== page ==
A “Placid Sunday” Indeed
Previously known in this country, and at the Met, in a German-language version created by composer Richard Strauss, the opera had not been given at the house since its 1916-17 debut. Wadsworth’s use of the original French, however, was a masterstroke, as was his deployment of the services of Mr. Domingo.
As readers of my blog are aware, I’ve been a most outspoken critic of the former tenor’s de facto return to the baritone repertoire. To summarize, my argument with Domingo’s unworthy venture is that he simply does not sound like a normal baritone should, nor at this stage in his lengthy career does he maintain the heft and timbre called for in most Verdi or any other composer’s works.
I was deeply dismayed, then, to learn that next season Plácido will once more grace the Met stage in a revival of Verdi’s Ernani — not in the titular tenor part, mind you, but in the high-lying baritone role of Don Carlo. Normally, that would not be an issue in itself; however, at 73 (and, at the time of the Ernani revival, he’ll be 74), Domingo will be much too old to impersonate a young and virile potentate such as Don Carlo was reputed to have been.
Nevertheless, if his voice continues to hold out, the tenor-cum-baritone could very well pull off the coup of a lifetime. I say this based on his miraculous makeover as Oreste in the Gluck opera. As the perpetrator of his mother’s death (his mother, you may recall from Greek literature, was the villainous Clytemnestra, herself responsible for her husband Agamemnon’s murder), Oreste has a perpetual dark cloud hanging over his head. With his more aged mien, drawn and wan expression, bearded and long-haired form, in addition to visually expressive arm and hand gestures, Domingo became the tragic hero personified.
It’s hard to tell whether Wadsworth had a hand, so to speak, in Domingo’s transformation from his usual stand-and-deliver style to this wholehearted assumption of the doom-laden Oreste. By some miracle of conservation (or deus ex machina intervention perhaps?), the star’s voice held firm throughout the proceedings. This is not a particularly taxing role vocally, but the acting component is what makes Oreste the main attraction for star baritones of the magnitude of a Simon Keenlyside, for example.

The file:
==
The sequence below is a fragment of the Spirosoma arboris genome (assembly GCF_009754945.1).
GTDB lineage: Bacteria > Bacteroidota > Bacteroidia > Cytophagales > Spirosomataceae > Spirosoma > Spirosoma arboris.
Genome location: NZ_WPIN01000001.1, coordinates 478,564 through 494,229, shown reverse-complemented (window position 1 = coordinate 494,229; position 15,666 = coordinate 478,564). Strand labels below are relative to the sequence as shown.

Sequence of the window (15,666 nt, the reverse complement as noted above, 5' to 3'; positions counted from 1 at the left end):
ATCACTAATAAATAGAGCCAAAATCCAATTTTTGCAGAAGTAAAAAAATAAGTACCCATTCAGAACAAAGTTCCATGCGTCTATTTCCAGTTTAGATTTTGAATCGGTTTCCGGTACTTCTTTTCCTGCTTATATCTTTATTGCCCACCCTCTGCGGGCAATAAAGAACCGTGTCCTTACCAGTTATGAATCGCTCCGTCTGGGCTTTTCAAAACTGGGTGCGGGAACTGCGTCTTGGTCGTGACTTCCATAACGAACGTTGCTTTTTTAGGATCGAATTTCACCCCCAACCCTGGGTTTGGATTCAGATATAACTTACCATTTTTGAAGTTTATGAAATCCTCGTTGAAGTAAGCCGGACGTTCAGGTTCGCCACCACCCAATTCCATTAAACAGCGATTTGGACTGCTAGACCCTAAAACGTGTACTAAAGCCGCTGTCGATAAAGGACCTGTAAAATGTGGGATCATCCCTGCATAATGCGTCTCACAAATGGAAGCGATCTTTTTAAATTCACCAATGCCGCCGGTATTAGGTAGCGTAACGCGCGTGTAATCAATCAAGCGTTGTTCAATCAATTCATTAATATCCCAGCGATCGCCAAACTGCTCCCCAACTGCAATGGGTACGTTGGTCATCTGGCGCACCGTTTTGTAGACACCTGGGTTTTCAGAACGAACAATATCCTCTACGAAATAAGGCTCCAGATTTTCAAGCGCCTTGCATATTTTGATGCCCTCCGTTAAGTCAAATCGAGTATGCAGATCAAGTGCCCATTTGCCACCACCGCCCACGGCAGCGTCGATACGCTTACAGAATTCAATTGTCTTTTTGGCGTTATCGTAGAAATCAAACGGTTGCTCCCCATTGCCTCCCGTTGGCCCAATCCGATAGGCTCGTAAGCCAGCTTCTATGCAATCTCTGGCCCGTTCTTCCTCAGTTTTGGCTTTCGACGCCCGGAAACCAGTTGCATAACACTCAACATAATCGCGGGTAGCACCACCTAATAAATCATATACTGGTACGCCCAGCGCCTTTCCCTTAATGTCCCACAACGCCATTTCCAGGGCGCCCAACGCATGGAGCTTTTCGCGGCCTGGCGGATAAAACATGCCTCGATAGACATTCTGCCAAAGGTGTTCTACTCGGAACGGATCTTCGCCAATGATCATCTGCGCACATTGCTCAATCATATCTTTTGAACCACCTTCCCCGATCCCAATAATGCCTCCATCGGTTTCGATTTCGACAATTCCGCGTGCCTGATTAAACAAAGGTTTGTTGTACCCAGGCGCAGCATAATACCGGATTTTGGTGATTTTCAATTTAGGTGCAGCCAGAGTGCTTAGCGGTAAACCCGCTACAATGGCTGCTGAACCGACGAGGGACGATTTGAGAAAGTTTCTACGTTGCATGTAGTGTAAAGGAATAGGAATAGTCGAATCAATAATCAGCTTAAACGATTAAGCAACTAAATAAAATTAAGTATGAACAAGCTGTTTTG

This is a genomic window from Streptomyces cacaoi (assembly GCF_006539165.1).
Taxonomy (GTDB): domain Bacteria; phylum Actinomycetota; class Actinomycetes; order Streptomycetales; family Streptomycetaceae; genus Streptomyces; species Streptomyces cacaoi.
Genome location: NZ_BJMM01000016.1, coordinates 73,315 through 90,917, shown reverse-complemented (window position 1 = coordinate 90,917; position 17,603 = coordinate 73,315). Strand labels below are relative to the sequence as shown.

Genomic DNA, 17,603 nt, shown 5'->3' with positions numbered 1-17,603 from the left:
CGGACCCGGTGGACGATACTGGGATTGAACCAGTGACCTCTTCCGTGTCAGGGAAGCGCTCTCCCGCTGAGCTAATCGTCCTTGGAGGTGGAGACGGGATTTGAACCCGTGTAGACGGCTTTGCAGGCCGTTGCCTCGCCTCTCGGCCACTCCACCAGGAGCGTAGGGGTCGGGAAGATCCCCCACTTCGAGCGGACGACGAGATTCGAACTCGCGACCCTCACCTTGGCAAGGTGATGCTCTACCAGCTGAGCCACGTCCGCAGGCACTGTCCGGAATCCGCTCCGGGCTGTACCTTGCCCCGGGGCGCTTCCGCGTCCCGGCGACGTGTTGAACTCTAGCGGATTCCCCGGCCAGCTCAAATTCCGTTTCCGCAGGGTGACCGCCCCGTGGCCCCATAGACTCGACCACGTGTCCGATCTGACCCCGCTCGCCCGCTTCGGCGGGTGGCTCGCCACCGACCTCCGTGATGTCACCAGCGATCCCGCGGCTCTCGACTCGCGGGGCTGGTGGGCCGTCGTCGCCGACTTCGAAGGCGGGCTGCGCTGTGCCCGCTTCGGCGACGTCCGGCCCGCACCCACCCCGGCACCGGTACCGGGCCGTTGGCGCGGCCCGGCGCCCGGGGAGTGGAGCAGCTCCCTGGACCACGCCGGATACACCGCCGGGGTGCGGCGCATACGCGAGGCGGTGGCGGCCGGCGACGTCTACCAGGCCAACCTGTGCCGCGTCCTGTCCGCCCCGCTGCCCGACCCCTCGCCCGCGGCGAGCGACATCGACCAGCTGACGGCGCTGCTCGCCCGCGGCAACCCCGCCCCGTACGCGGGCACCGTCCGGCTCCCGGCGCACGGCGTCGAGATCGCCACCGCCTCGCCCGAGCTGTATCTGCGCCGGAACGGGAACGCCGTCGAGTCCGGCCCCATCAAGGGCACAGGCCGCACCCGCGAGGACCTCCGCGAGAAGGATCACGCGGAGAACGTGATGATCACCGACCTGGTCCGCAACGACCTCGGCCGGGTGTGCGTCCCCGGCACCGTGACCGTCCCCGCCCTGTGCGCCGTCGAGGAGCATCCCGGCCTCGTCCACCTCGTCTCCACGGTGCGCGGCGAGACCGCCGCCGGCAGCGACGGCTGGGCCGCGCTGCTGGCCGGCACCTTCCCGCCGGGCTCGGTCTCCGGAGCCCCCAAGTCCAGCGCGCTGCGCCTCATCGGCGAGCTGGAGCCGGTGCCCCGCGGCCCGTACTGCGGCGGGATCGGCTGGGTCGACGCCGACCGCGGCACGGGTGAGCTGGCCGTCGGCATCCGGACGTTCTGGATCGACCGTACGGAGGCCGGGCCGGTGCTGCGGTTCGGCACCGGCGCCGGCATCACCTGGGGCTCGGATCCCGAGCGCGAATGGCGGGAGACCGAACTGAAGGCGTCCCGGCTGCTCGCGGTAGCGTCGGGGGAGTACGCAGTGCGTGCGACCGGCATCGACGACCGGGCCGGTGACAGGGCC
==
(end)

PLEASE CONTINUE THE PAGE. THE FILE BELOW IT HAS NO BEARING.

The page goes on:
In that department, I was most pleasantly surprised, not only by Mr. Domingo’s cheek in tackling such a part as Oreste, but in his complete identification with the character’s dilemma. There’s hope yet that Señor Plácido has indeed made the right career move.
As for the other participants, there is no artist better at conveying the ever-changing facets of a character than Susan Graham. Her voice, body language and tone, her physical embodiment and total involvement in the princess Iphigénie’s plight spoke volumes before she sang a note of the score. This is as unconventional a role as any in the standard classical repertory, one that looks forward to Strauss’ own psychologically probing reinterpretation of Mycenaean events in his one-act Elektra, to be featured a few seasons from now in Patrice Chéreau’s posthumous production.
Graham is no stranger to classical heroines of this type, as her Dido in Hector Berlioz’s Les Troyens and Marguerite in the same composer’s The Damnation of Faust, have proven time and again. Her stature as this country’s most charismatic spokesperson for opera in general, and for the Metropolitan Opera in particular, has earned her acclaim from almost every corner.
Here, Ms. Graham showed exemplary command not only of the French singing style but of Gluck’s way with language and music, an integration of these two art forms that culminated in the rise of such diverse artists as Luigi Cherubini, Gaspare Spontini, the aforementioned Berlioz, and, of course, the imperturbable Richard Wagner.
Along with Graham, Paul Groves’ model French diction and vocal ease above the staff won hearty applause at the curtain for his finely wrought portrayal of Pylade. His short exit aria before his departure from prison, and especially his well-blended duets with Domingo, were all perfectly executed with emotional commitment and tonal luster to spare. Floating in at the last (in true “god from a machine” manner), soprano Julie Boulianne delivered the goddess Diana’s lines with gravity and gusto.
The Met’s corps de ballet and the reduced Met Chorus, under the direction of choreographer Daniel Pelzig and chorus master Donald Palumbo, respectively, took well-deserved bows for their fine work.